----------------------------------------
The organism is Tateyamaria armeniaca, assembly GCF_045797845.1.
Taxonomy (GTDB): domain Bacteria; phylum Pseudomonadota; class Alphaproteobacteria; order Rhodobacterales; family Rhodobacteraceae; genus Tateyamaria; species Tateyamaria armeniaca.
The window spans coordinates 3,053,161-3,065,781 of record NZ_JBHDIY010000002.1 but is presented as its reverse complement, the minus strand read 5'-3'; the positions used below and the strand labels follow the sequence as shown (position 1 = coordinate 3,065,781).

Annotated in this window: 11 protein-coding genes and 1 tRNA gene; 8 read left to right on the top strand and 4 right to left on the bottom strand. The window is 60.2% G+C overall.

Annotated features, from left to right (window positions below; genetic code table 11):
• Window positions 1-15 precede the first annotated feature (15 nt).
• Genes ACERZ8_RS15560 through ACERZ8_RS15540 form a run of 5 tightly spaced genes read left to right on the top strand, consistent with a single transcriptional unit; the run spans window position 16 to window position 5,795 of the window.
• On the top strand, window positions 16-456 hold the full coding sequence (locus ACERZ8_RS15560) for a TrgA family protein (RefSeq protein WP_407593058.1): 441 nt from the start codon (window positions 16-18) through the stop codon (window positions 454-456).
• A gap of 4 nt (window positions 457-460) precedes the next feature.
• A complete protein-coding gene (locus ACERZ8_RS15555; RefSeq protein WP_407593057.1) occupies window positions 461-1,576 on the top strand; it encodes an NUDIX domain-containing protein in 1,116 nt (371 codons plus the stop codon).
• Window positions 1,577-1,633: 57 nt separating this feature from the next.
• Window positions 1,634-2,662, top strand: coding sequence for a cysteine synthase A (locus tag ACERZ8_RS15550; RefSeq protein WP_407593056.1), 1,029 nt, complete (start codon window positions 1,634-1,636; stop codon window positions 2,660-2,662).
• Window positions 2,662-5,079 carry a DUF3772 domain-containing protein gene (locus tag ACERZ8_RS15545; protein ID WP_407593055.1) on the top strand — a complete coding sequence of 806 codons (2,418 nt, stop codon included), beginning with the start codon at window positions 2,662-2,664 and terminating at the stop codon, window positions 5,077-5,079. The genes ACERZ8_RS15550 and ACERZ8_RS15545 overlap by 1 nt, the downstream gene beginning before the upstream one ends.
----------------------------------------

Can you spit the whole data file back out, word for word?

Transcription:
The organism is Tateyamaria armeniaca, assembly GCF_045797845.1.
Taxonomy (GTDB): domain Bacteria; phylum Pseudomonadota; class Alphaproteobacteria; order Rhodobacterales; family Rhodobacteraceae; genus Tateyamaria; species Tateyamaria armeniaca.
The window spans coordinates 3,053,161-3,065,781 of record NZ_JBHDIY010000002.1 but is presented as its reverse complement, the minus strand read 5'-3'; the positions used below and the strand labels follow the sequence as shown (position 1 = coordinate 3,065,781).

Annotated in this window: 11 protein-coding genes and 1 tRNA gene; 8 read left to right on the top strand and 4 right to left on the bottom strand. The window is 60.2% G+C overall.

Annotated features, from left to right (window positions below; genetic code table 11):
• Window positions 1-15 precede the first annotated feature (15 nt).
• Genes ACERZ8_RS15560 through ACERZ8_RS15540 form a run of 5 tightly spaced genes read left to right on the top strand, consistent with a single transcriptional unit; the run spans window position 16 to window position 5,795 of the window.
• On the top strand, window positions 16-456 hold the full coding sequence (locus ACERZ8_RS15560) for a TrgA family protein (RefSeq protein WP_407593058.1): 441 nt from the start codon (window positions 16-18) through the stop codon (window positions 454-456).
• A gap of 4 nt (window positions 457-460) precedes the next feature.
• A complete protein-coding gene (locus ACERZ8_RS15555; RefSeq protein WP_407593057.1) occupies window positions 461-1,576 on the top strand; it encodes an NUDIX domain-containing protein in 1,116 nt (371 codons plus the stop codon).
• Window positions 1,577-1,633: 57 nt separating this feature from the next.
• Window positions 1,634-2,662, top strand: coding sequence for a cysteine synthase A (locus tag ACERZ8_RS15550; RefSeq protein WP_407593056.1), 1,029 nt, complete (start codon window positions 1,634-1,636; stop codon window positions 2,660-2,662).
• Window positions 2,662-5,079 carry a DUF3772 domain-containing protein gene (locus tag ACERZ8_RS15545; protein ID WP_407593055.1) on the top strand — a complete coding sequence of 806 codons (2,418 nt, stop codon included), beginning with the start codon at window positions 2,662-2,664 and terminating at the stop codon, window positions 5,077-5,079. The genes ACERZ8_RS15550 and ACERZ8_RS15545 overlap by 1 nt, the downstream gene beginning before the upstream one ends.